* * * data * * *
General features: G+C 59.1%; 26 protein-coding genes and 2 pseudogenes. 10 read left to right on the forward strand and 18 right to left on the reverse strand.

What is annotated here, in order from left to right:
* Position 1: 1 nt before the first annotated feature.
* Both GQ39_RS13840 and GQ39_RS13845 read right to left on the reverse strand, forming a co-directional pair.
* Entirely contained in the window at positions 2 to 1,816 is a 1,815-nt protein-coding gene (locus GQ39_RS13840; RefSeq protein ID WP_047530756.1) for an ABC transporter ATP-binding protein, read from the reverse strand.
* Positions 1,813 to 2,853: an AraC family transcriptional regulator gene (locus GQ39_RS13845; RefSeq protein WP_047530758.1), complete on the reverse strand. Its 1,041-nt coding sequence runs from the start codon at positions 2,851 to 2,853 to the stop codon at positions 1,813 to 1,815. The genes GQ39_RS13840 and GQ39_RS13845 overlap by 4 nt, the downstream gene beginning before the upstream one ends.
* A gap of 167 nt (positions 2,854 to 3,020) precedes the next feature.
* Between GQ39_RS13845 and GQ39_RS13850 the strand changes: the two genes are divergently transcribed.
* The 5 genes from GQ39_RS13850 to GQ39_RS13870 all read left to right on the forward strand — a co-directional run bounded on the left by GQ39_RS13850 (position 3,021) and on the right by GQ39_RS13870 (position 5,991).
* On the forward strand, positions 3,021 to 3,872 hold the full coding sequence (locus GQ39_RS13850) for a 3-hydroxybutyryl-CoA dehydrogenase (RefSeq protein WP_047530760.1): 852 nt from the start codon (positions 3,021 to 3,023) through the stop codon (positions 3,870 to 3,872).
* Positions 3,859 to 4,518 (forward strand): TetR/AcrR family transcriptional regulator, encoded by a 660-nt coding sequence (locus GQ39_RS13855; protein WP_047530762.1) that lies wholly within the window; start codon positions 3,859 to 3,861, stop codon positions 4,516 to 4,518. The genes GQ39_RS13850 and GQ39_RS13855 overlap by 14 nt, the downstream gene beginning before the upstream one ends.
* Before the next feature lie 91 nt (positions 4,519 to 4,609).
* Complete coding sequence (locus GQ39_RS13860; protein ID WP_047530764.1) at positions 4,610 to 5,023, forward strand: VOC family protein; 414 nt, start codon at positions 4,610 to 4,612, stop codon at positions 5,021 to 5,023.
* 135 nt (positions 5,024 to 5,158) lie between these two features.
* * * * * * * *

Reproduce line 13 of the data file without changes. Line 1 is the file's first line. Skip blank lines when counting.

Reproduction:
* Complete coding sequence (locus GQ39_RS13860; protein ID WP_047530764.1) at positions 4,610 to 5,023, forward strand: VOC family protein; 414 nt, start codon at positions 4,610 to 4,612, stop codon at positions 5,021 to 5,023.